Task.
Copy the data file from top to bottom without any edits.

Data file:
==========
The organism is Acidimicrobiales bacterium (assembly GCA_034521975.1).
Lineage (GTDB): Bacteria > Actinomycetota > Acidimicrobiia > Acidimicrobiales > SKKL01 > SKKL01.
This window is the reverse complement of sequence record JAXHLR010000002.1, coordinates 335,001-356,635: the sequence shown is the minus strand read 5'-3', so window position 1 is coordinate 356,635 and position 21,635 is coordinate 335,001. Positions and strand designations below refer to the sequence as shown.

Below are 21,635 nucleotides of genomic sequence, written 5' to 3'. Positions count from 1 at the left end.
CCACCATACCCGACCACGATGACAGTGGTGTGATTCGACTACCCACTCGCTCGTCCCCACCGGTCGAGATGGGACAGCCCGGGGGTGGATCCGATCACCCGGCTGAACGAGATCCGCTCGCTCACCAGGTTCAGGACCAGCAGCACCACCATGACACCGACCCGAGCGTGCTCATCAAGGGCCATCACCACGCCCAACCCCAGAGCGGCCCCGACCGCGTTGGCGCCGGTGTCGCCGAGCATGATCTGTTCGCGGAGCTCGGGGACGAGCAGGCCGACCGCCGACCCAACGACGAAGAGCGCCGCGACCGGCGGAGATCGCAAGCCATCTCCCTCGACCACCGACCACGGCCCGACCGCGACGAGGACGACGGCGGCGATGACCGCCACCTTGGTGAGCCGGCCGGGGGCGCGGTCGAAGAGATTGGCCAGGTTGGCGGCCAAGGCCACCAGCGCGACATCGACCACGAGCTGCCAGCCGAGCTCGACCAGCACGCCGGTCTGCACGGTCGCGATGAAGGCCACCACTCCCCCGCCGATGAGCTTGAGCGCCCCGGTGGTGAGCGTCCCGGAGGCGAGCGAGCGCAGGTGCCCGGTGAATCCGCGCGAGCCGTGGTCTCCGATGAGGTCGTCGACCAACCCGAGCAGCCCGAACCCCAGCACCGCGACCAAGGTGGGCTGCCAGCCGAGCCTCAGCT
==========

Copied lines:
The organism is Acidimicrobiales bacterium (assembly GCA_034521975.1).
Lineage (GTDB): Bacteria > Actinomycetota > Acidimicrobiia > Acidimicrobiales > SKKL01 > SKKL01.
This window is the reverse complement of sequence record JAXHLR010000002.1, coordinates 335,001-356,635: the sequence shown is the minus strand read 5'-3', so window position 1 is coordinate 356,635 and position 21,635 is coordinate 335,001. Positions and strand designations below refer to the sequence as shown.

Below are 21,635 nucleotides of genomic sequence, written 5' to 3'. Positions count from 1 at the left end.
CCACCATACCCGACCACGATGACAGTGGTGTGATTCGACTACCCACTCGCTCGTCCCCACCGGTCGAGATGGGACAGCCCGGGGGTGGATCCGATCACCCGGCTGAACGAGATCCGCTCGCTCACCAGGTTCAGGACCAGCAGCACCACCATGACACCGACCCGAGCGTGCTCATCAAGGGCCATCACCACGCCCAACCCCAGAGCGGCCCCGACCGCGTTGGCGCCGGTGTCGCCGAGCATGATCTGTTCGCGGAGCTCGGGGACGAGCAGGCCGACCGCCGACCCAACGACGAAGAGCGCCGCGACCGGCGGAGATCGCAAGCCATCTCCCTCGACCACCGACCACGGCCCGACCGCGACGAGGACGACGGCGGCGATGACCGCCACCTTGGTGAGCCGGCCGGGGGCGCGGTCGAAGAGATTGGCCAGGTTGGCGGCCAAGGCCACCAGCGCGACATCGACCACGAGCTGCCAGCCGAGCTCGACCAGCACGCCGGTCTGCACGGTCGCGATGAAGGCCACCACTCCCCCGCCGATGAGCTTGAGCGCCCCGGTGGTGAGCGTCCCGGAGGCGAGCGAGCGCAGGTGCCCGGTGAATCCGCGCGAGCCGTGGTCTCCGATGAGGTCGTCGACCAACCCGAGCAGCCCGAACCCCAGCACCGCGACCAAGGTGGGCTGCCAGCCGAGCCTCAGCT